EMC attorneys file answer in lawsuit
Attorneys representing Grady Electric Membership, the board of directors and the current and former general manager filed an answer last week to a lawsuit filed by disgruntled EMC members.
The court documents filed in Grady Superior Court on Monday, Jan. 26, include a motion to dismiss and a motion to appoint a litigation review committee.
Late last year, Gordon Clyatt, Ronald Sellars, C. Seaborn Roddenbery, Jerome J. Ellis and Roy Brock filed suit against the EMC, its board of directors and General Manager Thomas A. (Bo) Rosser Jr., and former general manager Thomas A. Rosser Sr.
The plaintiffs are suing the EMC over the way it retains capital credits then only disburses them to deceased members, and for business decisions made including using EMC funds to purchase stock in a local bank and then selling the stock to Rosser Sr., while financing the purchase with a loan from the co-op among other things.
Rosser Sr., is being represented in this matter by Greg Michell of Stanley, Esrey & Buckley of Atlanta. Other attorneys for the defendants include Hugh B. McNatt of Vidalia; T. Joshua R. Archer, M. Anne Kaufold-Wiggins, and Matthew B. Ames of Balch & Bingham of Atlanta; M. Clair Chason of the Chason Law Firm in Cairo; V. Gail Lane of Altman & Lane in Thomasville; and Thomas Conger of Bainbridge.
Documents filed with the court indicate that the defendants are seeking the appointment by the court of an independent litigation review committee to investigate the claims of the plaintiffs to determine whether it is in Grady EMC’s best interest for the claims to proceed.
Lawyers for the defendants claim that under Georgia law, the court may dismiss a derivative action proceeding if a panel of one or more independent examiners makes a good faith determination that “the maintenance of the derivative suit is not in the best interests of the corporation.”
Counsel for the defense note the “Defendants are prepared to demonstrate they at all times acted properly, in good faith, in the best interest of Grady EMC….”.
The defendants also question the form of the complaint and issues of statute of limitations.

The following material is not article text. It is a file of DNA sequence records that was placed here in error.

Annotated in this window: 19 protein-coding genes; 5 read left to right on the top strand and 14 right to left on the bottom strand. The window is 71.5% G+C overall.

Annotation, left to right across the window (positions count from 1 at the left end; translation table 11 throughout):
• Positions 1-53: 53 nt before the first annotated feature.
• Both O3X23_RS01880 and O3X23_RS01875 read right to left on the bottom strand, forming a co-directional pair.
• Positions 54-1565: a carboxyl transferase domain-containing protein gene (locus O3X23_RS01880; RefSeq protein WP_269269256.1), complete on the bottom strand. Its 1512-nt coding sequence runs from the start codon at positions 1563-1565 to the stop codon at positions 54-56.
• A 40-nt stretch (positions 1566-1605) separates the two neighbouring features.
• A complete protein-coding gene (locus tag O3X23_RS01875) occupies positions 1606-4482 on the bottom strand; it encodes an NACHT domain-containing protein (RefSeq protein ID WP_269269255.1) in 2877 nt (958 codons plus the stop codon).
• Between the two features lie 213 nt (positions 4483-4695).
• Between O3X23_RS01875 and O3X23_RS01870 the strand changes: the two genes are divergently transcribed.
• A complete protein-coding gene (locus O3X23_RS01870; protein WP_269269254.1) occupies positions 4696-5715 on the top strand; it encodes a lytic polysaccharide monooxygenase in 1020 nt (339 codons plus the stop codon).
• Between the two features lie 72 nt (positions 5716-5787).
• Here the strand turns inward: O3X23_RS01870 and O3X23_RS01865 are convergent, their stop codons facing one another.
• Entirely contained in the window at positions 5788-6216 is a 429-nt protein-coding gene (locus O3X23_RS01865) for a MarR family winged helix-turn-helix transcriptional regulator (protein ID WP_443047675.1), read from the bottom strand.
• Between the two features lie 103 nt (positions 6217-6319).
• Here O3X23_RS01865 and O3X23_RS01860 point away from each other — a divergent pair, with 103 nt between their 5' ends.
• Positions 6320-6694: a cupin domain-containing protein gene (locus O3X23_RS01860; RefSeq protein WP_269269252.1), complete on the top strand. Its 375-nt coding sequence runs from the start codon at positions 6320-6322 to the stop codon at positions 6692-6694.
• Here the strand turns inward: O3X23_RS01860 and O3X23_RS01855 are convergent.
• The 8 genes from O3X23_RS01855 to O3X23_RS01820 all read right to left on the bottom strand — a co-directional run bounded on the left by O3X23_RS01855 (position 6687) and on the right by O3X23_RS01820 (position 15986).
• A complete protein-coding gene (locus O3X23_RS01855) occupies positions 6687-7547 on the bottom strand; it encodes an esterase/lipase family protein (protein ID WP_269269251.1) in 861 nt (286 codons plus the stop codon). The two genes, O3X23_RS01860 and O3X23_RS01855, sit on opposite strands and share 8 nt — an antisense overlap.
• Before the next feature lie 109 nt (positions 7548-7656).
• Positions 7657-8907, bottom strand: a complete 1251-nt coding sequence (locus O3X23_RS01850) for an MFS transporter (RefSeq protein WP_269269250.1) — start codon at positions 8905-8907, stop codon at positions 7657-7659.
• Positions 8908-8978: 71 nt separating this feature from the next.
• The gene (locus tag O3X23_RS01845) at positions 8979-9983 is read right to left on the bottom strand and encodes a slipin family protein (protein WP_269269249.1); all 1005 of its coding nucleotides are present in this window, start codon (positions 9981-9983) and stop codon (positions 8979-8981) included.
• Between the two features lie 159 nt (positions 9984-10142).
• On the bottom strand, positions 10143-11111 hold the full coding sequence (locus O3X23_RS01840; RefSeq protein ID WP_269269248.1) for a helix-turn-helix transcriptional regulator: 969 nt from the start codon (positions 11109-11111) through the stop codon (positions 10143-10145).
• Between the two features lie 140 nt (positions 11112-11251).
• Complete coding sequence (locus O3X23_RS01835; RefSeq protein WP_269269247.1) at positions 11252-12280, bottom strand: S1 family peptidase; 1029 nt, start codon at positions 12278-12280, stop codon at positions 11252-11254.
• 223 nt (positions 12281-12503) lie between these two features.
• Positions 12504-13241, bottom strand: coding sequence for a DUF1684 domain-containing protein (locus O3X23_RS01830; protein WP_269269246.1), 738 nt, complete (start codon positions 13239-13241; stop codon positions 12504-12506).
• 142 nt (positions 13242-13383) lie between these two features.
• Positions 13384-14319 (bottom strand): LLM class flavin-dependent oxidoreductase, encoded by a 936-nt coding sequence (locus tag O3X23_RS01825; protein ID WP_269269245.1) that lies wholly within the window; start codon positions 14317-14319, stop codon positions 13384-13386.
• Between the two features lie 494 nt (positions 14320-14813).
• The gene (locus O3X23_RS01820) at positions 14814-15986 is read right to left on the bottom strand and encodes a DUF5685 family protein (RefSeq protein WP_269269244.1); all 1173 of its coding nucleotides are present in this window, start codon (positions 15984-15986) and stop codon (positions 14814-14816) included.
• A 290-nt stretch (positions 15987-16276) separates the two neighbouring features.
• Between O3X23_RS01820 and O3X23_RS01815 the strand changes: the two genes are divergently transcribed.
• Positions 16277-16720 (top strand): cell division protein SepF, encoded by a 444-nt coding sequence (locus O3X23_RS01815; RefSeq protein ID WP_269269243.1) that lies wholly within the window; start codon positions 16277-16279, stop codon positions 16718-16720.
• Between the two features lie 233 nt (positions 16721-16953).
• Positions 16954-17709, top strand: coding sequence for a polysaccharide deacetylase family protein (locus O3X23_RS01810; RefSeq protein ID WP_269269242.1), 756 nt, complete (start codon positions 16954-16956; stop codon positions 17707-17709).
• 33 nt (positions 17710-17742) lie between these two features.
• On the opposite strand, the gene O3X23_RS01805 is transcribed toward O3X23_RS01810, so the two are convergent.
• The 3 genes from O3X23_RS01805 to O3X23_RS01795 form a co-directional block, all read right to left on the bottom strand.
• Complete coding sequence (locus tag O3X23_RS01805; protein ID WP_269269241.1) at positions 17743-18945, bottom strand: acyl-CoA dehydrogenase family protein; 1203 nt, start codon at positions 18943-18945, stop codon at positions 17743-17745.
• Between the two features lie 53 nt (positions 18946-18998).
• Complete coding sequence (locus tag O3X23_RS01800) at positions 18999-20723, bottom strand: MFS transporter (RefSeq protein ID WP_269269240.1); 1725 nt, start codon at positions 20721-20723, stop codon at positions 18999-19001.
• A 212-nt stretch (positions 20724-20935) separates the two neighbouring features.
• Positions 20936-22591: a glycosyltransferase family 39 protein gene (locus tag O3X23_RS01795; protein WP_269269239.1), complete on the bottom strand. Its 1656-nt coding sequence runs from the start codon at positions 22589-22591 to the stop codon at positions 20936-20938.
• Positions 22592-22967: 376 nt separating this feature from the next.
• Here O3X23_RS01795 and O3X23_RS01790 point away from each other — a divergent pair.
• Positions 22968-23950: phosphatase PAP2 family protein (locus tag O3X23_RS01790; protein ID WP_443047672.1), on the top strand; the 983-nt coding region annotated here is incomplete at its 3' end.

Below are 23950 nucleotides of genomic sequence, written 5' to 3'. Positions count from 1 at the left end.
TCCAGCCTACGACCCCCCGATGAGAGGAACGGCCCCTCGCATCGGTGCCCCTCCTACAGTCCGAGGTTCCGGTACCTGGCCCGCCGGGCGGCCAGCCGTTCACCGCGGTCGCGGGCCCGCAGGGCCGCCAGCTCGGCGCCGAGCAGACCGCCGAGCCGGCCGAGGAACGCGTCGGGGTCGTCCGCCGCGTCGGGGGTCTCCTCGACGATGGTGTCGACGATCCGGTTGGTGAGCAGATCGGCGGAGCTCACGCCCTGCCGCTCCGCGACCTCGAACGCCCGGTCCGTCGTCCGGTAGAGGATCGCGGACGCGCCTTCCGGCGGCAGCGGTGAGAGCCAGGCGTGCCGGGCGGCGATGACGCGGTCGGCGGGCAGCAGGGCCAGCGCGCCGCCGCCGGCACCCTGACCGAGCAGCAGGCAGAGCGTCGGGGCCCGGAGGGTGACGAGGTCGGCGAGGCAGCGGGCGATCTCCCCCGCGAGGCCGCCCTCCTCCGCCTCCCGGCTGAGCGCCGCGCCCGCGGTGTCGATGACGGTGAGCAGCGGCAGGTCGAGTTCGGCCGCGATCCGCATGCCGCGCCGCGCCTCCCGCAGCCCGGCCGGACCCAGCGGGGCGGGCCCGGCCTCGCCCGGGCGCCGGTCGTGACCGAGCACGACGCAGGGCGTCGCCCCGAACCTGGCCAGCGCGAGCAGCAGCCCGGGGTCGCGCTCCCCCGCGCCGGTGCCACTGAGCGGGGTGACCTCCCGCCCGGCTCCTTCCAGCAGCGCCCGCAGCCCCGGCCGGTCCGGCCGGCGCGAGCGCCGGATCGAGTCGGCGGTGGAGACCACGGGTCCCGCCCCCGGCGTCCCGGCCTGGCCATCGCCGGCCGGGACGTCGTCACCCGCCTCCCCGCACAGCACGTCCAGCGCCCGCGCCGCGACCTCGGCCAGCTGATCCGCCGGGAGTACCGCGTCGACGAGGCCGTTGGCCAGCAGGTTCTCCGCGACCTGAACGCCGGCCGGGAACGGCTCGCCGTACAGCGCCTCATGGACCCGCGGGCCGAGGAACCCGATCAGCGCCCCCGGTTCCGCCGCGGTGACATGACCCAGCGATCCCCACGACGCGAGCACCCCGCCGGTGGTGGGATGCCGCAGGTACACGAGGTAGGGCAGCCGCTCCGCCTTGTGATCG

According to court documents, the defendants admit that Thomas A. Rosser Sr., was a founding director of United National Bank prior to Grady EMC’s purchase of United National Bank stock. They also admit that the EMC sold Rosser Sr., the stock in 2004 and that he failed to make scheduled payments on the loan the EMC gave him to purchase the stock.
However, the defendants do not admit to declaring Rosser in default. They also admit they increased Rosser Sr.’s, pay over the life of the loan.
Defendants also admit that Rosser Sr., kept his personal cars in Grady EMC’s heated shop from “time to time.” They also admit that EMC mechanics serviced and repaired his cars with parts paid for by Rosser Sr.
In the court documents, the defendants admit to spending $3.8 million on renovations of the EMC headquarters in Cairo, but they deny allegations of graft.
Defendants deny the directors and officers of Grady EMC have personally and unjustly enriched themselves as claimed by the plaintiffs.
Judge Loring Gray of Albany has been named the judge in this case and his ruling will determine how the case goes forward.
The federal tax return of Grady EMC for 2013 was recently made public and the public records show that management and directors both received increased compensation in 2013 over 2012.
Rosser Sr., served as general manager in 2013 before the board hired his son to take over as general manager in 2014. Rosser Sr., remains on the payroll as a consultant.
Rosser Sr.’s, total compensation grew ever slightly from $329,473 in 2012 to $330,369 in 2013, but public records show that EMC Manager of Operations Wayne Windham received a considerable increase in his total compensation and benefits. The 2012 tax return indicates Windham received a pay and benefit package valued at $144,701, which in 2013 grew to $184,045, an increase of $39,344.
Members of the board of directors also received increased compensation, which ranged from as little as $571 for G. Willis Smith to $1,721 for H. Lamar Strickland. Reportable compensation for the board members in 2013 was $16,372 for Dewey Brock; $12,507 for James Freeman, $7,168 for H. Lamar Strickland; $10,678 for G. Willis Smith; $10,152 for Donald Cooper; $11,596 for H. Lamar Carlton; and $11,596 for Robert E. Lee.
The recently filed tax return also indicates that Rosser Sr., made payments of $31,556 on the $375,000 loan he got from the EMC board to buy the United National Bank stock from the EMC. Those payments left a balance due, as of Dec. 31, 2013, of $140,646.
At the Grady EMC annual meeting in October, 2014, officials told EMC members that Rosser’s loan had been paid in full.
The tax return for 2013 does not indicate the salary of new EMC General Manager Bo Rosser.